|Figure 3. In vitro translation of Xhh cDNA. Full length Xhh cDNA (XHH) or full length Xhh cDNA fused to a T7 gene 10 tag (T7-XHH) were translated in reticulocyte lysate using radiolabeled methionine. In vitro translation of reticulocyte lysate alone is indicated by (-). Protein products were displayed by SDS-PAGE and visualized by autoradiography. Protein markers are indicated on the left. Note that the shorter polypeptide was most likely derived from the C-terminus as it had the same size from the intact and tagged Xhh clones.|
|Figure 4. Xhh is activated during intestinal metamorphosis. Intestinal RNA was isolated from the stages indicated and analyzed by RNA blot hybridization using Xhh cDNA as a probe. The filter was also hybridized with rpL8 which served as a loading control. 28S and 1 8S ribosomal markers are indicated on the left.|
|Figure 5. Xhh expression is also activated during TH induced intestinal metamorphosis. Stage 56 tadpoles were treated with 5 nM T3 for various times as indicated in days. RNA was isolated from the intestine for Northern blot analysis using either Xhh or rpL8 as a probe. 28S and 18S ribosomal markers are indicated on the left. It is interesting to note that in the absence ofexogenous TH it normally takes 8 days for stage 56 tadpoles to reach stage 60 when Xhh mRNA levels are upregulated (Fig. 4), 11 days to reach the peak levels of Xhh mRNA (stage 62), and 3 weeks to reach stage 66 when Xhh expression is repressed again.|
|Figure 6. Xhh is a directTH response gene. (A) Kinetics ofT3 induction. Stage 52-54 tadpoles were treated with 5 nM T3 for various times as indicated in hours. RNA was isolated from intestine for RNA blot hybridization using full length Xhh orrpL8 as a probe. (B)TH activation ofthe Xhh gene is independent of new protein synthesis. Protein synthesis inhibitors cyclohexamide and anisomycin (CHX) were added to stage 52-54 tadpoles 1 h before the addition of 50 nM T3. The treatment was continued for another 12 h before RNA was isolated from intestine for RNA blot analysis using Xhh or rpL8 as a probe. Ribosomal markers, 28S and 18S, are indicated on the left.|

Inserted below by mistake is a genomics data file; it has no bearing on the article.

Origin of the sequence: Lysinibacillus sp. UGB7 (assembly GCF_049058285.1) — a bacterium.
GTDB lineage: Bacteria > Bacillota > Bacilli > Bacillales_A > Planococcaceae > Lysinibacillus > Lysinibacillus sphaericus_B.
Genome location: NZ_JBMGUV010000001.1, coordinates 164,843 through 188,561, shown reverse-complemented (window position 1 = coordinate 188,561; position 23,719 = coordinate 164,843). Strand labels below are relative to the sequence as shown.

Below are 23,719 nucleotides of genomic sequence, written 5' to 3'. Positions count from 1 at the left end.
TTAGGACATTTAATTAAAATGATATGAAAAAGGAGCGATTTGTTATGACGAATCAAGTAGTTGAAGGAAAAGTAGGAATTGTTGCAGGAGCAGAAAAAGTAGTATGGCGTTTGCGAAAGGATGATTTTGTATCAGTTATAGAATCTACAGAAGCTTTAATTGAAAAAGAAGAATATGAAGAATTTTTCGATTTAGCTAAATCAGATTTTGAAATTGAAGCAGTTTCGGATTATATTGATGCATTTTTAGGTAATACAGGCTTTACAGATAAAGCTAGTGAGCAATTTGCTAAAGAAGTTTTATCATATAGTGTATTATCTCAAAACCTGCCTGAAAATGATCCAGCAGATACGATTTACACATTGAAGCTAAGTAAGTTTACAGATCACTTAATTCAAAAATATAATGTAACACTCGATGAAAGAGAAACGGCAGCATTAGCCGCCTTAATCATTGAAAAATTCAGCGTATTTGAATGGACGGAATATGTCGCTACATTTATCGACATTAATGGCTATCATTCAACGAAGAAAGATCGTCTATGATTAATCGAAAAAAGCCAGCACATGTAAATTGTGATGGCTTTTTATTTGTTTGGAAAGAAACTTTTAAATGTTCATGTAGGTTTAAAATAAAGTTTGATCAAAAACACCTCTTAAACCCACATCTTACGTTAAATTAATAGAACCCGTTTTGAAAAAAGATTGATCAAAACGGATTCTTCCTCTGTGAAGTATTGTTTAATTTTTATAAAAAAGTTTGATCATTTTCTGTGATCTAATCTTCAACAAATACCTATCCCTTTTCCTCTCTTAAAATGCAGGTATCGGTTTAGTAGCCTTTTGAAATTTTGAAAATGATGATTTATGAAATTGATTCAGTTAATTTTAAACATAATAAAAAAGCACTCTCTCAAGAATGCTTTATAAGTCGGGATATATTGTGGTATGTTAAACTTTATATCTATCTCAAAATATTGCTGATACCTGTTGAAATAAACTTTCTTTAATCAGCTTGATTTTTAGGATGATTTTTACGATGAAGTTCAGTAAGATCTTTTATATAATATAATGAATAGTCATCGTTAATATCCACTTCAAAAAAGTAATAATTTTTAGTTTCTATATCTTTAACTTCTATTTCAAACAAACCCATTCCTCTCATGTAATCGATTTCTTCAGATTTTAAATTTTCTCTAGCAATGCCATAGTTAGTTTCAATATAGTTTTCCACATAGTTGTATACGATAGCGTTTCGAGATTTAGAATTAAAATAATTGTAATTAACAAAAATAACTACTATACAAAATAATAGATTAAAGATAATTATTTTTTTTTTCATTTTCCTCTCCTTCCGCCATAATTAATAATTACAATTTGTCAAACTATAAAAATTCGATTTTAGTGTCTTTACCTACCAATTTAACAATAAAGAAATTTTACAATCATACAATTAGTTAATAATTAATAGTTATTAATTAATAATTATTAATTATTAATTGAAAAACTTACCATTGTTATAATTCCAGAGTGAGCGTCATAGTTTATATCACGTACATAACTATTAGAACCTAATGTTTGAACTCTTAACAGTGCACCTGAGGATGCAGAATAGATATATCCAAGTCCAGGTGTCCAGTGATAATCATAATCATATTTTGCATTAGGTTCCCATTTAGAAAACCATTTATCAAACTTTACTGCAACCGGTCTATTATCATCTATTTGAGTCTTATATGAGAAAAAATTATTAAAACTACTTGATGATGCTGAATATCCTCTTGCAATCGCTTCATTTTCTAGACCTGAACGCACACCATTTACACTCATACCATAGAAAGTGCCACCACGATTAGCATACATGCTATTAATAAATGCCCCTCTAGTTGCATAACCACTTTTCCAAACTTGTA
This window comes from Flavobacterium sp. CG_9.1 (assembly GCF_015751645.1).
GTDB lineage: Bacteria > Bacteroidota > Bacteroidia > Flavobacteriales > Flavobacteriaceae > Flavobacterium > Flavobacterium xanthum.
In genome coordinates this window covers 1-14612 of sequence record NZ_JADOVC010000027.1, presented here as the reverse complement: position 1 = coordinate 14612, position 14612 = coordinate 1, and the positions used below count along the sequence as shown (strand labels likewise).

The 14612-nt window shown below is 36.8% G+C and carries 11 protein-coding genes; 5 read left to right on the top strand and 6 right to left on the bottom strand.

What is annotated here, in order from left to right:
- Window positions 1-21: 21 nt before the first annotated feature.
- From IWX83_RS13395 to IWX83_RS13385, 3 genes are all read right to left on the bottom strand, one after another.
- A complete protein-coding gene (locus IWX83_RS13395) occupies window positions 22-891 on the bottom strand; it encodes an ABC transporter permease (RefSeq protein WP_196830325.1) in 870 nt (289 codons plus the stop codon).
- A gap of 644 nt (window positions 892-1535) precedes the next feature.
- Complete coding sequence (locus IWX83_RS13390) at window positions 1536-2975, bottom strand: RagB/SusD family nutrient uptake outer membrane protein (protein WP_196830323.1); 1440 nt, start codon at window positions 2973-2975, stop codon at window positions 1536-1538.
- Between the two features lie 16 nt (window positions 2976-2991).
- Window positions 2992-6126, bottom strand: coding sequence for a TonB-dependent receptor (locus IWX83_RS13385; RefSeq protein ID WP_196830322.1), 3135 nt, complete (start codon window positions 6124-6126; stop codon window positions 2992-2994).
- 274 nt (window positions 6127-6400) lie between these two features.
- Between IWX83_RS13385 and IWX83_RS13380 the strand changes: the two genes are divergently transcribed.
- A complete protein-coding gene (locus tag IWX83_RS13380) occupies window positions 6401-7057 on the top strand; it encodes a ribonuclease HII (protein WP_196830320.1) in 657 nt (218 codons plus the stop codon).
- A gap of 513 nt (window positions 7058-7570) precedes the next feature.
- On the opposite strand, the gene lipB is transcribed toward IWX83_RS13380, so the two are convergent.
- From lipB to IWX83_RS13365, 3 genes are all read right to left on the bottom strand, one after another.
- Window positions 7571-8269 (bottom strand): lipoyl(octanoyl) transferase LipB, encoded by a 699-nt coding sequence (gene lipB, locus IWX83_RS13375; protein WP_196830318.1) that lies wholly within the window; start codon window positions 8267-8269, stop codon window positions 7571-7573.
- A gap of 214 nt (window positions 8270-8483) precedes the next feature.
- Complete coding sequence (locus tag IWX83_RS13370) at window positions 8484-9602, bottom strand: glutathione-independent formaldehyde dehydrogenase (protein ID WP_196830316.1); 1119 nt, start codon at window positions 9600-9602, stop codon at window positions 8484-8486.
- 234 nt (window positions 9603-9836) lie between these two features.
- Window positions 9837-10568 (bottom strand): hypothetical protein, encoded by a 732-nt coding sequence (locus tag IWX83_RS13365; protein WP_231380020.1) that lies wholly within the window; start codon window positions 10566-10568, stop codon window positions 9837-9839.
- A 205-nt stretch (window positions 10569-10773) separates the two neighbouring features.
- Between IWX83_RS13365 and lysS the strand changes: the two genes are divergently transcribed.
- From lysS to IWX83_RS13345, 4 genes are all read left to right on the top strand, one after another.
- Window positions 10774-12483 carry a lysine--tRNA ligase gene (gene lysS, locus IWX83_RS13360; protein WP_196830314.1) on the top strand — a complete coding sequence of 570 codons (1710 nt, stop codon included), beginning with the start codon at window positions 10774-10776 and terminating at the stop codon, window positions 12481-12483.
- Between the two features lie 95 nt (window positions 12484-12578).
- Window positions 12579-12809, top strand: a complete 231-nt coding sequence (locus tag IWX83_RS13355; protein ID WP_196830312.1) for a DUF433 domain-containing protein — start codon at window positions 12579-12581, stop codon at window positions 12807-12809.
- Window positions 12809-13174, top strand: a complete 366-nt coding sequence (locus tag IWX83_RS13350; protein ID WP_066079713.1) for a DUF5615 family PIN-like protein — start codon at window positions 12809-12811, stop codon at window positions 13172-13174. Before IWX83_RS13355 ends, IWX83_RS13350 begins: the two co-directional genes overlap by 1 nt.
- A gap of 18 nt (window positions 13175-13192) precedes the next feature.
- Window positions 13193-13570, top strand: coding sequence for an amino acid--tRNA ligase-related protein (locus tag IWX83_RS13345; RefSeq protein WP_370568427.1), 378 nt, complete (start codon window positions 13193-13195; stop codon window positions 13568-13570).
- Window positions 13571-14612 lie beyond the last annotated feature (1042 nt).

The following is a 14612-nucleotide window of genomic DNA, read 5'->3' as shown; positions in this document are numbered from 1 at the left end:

|Figure 7. Tissue specific induction ofXhh by TH. Tadpoles at stage 52-54 were treated in the presence (+) or absence (-) of T3 for up to 24 h. After treatment, poly(A)+ RNA was isolated from brain, hindlimb (limb), tail and intestine; total RNA was isolated from a mixtre of pancreas and stomach (panc/stomach). RNA was copied into cDNA using reverse transcriptase, restricted to small fragments, ligated to a PCR-linker, and amplified by PCR. Southern blot hybridization was performed on these cDNAs using Xhh as the probe. Filters were also hybridized with rpL8 (see Materials and Methods) to assay for variation in loading and PCR amplification.|
|Figure 8. Xhh is highly expressed during embryogenesis. Total RNA was isolated from whole animal at various stages throughout development as indicated. This RNA was used for Northern blot hybridization with Xhh cDNA as the probe. 28S and 18S ribosomal markers are indicated on the right. An equal amount of RNA was present in each lane as confirmed by staining the membrane with methylene blue (43). Note that high levels ofXhh mRNA were present in the animal from neurula stages (stages 16/17) to the onset of tadpole feeding (stages 44/45).|
|Figure 9. In situ hybridization localized Xhh mRNA in the notochord and floor plate. In situ hybridization was performed on stage 32 X.1aevis embryos with a digoxygenin labeled Xhh cRNA and the expression of Xhh mRNA was analyzed after cross-sectioning the hybridized embryos. The most intense hybridization was detected in the notochord (N) and the neural floor plate (FP). The background signal below the notochord is likely due to non-specific binding by the yolk proteins present in early embryos.|
References [+] :
Basler, Compartment boundaries and the control of Drosophila limb pattern by hedgehog protein. 1994, Pubmed